Extremes of human heat tolerance: Life at the precipice of thermoregulatory failure

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Abstract

1. Human life is sustainable only below an internal temperature of roughly 42-44°C. Yet our ability to survive at severe environmental extremes is testimony to the marvels of integrative human physiology. 2. One approach to understanding human thermoregulatory capacity is to examine the upper limits of thermal balance between man and the air environment, i.e. the maximal environmental conditions under which humans can maintain a steady-state core temperature. Heat acclimation expands the zone of thermal balance. 3. Human beings can and do, often willingly, tolerate extreme heat stresses well above these thermal balance limits. Survival in all such cases is limited to abbreviated exposure times, which in turn are limited by the robustness of the thermoregulatory response. 4. Figures are provided that relate tolerance time and the rate of change in core temperature to environmental characteristics based on data compiled from the literature.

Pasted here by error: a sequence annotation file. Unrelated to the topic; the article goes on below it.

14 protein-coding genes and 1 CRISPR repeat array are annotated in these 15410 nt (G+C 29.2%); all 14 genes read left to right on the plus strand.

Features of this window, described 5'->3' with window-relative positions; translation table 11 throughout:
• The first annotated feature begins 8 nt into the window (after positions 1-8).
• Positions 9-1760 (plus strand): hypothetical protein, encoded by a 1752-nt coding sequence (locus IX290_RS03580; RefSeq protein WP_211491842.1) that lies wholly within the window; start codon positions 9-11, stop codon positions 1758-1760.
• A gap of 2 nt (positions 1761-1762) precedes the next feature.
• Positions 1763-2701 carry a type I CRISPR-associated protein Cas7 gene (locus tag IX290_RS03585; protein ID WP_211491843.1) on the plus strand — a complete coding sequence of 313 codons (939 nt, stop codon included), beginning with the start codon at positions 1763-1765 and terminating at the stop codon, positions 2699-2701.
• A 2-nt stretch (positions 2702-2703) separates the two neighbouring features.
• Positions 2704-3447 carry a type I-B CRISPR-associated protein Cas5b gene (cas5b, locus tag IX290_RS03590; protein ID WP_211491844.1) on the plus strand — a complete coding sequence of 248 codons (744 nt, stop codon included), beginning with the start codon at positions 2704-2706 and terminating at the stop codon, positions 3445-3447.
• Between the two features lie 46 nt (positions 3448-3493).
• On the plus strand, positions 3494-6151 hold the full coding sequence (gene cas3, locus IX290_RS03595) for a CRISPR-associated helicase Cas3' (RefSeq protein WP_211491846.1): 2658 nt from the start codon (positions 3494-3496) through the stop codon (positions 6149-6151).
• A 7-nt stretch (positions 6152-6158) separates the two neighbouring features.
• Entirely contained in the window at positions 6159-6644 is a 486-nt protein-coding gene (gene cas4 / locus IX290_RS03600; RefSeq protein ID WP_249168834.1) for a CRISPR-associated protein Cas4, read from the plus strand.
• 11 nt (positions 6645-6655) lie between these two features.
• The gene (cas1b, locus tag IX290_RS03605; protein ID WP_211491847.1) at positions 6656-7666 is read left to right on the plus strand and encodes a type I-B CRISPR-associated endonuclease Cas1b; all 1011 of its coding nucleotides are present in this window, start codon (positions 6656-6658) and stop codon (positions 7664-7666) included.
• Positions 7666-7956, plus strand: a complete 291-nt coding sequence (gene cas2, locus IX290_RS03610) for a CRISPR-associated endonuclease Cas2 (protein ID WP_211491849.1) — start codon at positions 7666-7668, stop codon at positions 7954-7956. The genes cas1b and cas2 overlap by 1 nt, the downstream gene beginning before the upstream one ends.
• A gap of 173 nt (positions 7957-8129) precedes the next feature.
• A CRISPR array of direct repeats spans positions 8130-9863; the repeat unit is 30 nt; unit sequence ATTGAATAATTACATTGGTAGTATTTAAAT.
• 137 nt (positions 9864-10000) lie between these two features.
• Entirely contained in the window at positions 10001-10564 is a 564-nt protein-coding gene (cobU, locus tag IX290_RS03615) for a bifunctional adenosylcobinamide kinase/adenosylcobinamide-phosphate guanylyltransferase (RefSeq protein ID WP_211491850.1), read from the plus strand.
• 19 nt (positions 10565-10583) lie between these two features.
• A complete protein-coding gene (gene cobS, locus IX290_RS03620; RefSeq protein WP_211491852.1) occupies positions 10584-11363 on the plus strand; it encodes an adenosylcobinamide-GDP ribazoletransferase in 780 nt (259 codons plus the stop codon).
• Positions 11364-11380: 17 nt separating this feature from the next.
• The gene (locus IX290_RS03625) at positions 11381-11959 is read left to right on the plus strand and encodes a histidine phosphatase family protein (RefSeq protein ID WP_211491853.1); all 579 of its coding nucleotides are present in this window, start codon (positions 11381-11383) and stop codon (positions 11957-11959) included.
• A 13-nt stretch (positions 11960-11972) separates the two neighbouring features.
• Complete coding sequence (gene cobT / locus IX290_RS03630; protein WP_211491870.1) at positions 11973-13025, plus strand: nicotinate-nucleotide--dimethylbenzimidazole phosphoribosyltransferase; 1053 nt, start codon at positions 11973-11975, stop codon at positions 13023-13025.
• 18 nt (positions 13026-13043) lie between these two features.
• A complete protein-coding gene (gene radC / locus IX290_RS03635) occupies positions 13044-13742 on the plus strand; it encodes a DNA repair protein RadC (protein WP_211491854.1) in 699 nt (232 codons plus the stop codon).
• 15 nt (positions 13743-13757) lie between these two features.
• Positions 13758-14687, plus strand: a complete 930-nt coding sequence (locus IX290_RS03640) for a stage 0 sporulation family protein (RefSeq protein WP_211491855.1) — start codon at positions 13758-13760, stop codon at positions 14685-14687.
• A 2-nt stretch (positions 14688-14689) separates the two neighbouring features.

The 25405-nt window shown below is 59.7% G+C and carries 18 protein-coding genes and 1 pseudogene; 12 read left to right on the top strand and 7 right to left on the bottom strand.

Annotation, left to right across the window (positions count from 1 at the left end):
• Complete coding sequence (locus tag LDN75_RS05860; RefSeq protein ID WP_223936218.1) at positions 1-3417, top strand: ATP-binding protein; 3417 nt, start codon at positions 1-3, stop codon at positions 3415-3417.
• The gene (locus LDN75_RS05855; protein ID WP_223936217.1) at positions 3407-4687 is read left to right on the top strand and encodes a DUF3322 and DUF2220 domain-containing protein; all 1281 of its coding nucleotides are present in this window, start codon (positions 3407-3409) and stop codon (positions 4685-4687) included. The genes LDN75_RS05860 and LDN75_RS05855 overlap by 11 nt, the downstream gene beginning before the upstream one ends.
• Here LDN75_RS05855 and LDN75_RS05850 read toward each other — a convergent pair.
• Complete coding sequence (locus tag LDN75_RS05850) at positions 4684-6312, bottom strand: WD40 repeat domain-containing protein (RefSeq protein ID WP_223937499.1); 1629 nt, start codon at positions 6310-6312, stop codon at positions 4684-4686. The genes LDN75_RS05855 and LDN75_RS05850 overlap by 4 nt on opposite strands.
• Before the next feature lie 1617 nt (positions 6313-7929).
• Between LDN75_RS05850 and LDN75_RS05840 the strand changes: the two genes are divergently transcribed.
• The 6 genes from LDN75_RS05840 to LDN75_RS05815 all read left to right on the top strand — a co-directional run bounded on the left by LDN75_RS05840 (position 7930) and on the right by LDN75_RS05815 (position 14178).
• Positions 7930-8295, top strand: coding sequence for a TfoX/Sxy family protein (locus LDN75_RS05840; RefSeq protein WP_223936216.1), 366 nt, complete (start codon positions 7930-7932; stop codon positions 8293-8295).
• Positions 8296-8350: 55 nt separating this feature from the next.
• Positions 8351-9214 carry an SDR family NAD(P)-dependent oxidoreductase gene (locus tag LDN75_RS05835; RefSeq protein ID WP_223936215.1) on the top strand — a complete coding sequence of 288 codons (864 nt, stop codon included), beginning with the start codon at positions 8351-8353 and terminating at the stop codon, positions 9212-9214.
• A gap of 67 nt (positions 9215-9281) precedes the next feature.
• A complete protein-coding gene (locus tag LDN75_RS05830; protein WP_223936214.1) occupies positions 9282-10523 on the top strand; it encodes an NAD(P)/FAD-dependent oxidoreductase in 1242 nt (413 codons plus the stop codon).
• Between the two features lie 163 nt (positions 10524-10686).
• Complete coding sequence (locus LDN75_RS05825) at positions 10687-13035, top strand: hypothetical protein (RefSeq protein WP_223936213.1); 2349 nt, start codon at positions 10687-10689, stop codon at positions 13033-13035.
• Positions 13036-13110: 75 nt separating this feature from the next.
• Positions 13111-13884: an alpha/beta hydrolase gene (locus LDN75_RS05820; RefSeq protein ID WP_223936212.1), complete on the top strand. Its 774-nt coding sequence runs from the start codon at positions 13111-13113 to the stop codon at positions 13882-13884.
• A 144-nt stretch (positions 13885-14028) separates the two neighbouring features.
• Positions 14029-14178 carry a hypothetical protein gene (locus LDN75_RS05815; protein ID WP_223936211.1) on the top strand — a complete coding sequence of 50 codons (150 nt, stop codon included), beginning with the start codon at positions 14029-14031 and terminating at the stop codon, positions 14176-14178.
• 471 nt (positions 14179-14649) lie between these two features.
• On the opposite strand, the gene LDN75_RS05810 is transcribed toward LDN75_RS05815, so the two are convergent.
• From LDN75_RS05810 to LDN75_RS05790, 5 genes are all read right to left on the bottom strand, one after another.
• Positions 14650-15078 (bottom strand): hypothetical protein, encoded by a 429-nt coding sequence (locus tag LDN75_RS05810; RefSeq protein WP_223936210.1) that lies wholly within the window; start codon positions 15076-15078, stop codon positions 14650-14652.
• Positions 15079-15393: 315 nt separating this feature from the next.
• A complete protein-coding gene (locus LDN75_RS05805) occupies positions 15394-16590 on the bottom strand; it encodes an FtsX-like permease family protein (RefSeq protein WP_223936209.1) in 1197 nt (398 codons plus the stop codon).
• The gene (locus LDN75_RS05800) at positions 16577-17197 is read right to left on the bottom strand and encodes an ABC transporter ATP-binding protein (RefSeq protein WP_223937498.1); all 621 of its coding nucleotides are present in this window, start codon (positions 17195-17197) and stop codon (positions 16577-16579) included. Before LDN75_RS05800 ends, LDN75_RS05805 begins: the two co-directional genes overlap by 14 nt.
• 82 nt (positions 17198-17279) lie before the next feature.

Original languageEnglish (US)
Pages (from-to)479-485
Number of pages7
JournalJournal of Thermal Biology
Volume29
Issue number7-8 SPEC. ISS.
DOIs
StatePublished - Oct 2004

All Science Journal Classification (ASJC) codes

  • Biochemistry
  • Physiology
  • Agricultural and Biological Sciences(all)
  • Developmental Biology

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